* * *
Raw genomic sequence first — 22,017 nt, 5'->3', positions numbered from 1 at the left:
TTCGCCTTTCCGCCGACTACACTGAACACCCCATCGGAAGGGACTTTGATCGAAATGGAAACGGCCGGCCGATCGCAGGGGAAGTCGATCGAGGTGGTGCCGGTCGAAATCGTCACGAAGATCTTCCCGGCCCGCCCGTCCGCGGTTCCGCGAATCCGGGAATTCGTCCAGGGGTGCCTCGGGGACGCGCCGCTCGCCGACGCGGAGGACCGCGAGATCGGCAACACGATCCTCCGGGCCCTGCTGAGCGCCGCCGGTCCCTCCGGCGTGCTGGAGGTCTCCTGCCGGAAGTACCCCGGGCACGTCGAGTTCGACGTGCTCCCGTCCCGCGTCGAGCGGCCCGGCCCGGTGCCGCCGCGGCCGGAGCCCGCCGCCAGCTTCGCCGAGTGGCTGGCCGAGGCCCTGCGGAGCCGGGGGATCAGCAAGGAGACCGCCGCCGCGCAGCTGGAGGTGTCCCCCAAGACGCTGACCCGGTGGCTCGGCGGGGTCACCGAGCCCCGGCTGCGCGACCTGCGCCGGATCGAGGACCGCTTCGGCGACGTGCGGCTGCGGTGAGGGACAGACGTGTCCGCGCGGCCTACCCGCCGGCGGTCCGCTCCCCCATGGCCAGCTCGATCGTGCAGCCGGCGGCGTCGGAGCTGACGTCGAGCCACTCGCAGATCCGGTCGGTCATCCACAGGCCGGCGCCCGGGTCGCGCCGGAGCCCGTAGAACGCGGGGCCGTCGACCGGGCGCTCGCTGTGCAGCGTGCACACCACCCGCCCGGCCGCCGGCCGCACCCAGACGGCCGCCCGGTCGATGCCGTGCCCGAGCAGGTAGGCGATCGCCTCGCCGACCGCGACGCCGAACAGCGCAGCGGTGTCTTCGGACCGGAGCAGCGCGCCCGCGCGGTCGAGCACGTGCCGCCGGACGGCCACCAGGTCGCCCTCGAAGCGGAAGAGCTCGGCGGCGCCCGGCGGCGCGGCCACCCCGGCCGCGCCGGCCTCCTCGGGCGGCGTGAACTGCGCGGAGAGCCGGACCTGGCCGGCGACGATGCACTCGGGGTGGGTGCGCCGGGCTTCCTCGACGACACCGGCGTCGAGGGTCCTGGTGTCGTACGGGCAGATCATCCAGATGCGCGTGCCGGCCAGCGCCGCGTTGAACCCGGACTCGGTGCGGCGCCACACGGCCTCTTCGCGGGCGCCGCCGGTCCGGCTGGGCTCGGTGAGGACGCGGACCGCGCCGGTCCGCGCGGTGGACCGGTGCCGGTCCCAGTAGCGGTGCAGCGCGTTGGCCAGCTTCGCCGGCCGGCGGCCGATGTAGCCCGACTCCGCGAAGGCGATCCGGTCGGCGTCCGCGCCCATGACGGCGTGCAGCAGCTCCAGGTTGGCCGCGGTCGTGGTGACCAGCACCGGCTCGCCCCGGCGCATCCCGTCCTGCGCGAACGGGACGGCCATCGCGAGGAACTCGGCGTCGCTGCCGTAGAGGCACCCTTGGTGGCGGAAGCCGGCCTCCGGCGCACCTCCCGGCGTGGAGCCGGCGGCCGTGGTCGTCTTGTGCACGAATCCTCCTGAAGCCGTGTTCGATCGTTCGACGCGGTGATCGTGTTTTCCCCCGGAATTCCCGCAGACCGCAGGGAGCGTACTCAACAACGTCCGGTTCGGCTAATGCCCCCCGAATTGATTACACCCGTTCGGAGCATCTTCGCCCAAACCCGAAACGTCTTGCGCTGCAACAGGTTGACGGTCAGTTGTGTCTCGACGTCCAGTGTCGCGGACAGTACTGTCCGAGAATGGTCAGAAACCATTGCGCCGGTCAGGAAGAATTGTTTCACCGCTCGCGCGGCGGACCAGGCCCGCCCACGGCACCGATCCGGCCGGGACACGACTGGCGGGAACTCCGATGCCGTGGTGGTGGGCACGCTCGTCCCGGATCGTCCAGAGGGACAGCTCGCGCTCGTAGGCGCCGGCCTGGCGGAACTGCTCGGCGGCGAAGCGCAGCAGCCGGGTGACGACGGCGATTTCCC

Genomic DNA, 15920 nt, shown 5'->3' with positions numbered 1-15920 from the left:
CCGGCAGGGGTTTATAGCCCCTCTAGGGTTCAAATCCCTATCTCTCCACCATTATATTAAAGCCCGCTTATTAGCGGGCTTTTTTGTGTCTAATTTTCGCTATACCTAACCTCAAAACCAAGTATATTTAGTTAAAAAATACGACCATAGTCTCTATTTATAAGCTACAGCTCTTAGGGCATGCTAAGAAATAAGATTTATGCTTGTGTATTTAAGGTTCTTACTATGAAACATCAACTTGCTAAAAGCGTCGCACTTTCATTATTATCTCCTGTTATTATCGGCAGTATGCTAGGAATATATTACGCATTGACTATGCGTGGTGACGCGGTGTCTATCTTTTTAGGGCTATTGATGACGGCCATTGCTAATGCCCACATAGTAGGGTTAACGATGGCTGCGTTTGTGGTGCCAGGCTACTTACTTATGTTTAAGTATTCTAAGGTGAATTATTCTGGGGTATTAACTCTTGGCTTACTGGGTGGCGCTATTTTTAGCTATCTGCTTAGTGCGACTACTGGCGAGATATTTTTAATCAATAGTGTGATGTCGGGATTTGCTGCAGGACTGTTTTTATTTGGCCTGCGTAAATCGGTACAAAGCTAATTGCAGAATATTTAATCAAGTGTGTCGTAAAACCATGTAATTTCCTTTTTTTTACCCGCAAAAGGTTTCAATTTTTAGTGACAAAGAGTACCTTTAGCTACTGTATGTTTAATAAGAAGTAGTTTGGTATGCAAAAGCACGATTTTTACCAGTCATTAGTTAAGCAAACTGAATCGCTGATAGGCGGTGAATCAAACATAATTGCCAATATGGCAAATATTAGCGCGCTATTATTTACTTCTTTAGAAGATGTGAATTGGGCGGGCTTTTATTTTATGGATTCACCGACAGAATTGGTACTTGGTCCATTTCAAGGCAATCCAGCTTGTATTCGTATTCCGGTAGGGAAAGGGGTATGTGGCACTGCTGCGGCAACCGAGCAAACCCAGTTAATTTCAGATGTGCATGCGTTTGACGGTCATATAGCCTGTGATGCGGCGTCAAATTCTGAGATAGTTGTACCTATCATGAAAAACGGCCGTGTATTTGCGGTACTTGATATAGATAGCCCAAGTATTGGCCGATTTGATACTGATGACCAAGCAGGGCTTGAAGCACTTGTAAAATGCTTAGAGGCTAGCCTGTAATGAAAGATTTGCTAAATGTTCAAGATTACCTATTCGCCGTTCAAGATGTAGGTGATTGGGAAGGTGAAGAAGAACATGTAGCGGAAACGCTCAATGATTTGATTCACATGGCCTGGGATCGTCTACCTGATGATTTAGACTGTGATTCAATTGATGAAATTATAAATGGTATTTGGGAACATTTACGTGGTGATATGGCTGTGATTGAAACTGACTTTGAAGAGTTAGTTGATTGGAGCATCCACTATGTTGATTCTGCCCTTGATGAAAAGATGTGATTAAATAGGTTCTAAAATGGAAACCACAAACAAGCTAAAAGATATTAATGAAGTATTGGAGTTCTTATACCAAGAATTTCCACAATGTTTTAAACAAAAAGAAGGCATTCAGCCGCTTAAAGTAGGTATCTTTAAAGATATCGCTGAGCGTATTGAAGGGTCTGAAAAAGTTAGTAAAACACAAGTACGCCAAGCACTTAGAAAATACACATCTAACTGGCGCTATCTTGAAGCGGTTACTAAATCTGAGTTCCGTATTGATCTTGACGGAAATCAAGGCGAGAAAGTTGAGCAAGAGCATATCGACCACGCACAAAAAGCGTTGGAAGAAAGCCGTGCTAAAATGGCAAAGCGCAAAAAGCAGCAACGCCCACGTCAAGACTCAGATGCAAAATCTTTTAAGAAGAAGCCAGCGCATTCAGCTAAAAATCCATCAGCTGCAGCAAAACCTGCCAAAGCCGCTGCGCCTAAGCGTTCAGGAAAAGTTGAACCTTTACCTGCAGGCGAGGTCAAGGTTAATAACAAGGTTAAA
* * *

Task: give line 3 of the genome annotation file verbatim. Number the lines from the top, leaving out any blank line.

Genomic DNA, 15920 nt, shown 5'->3' with positions numbered 1-15920 from the left: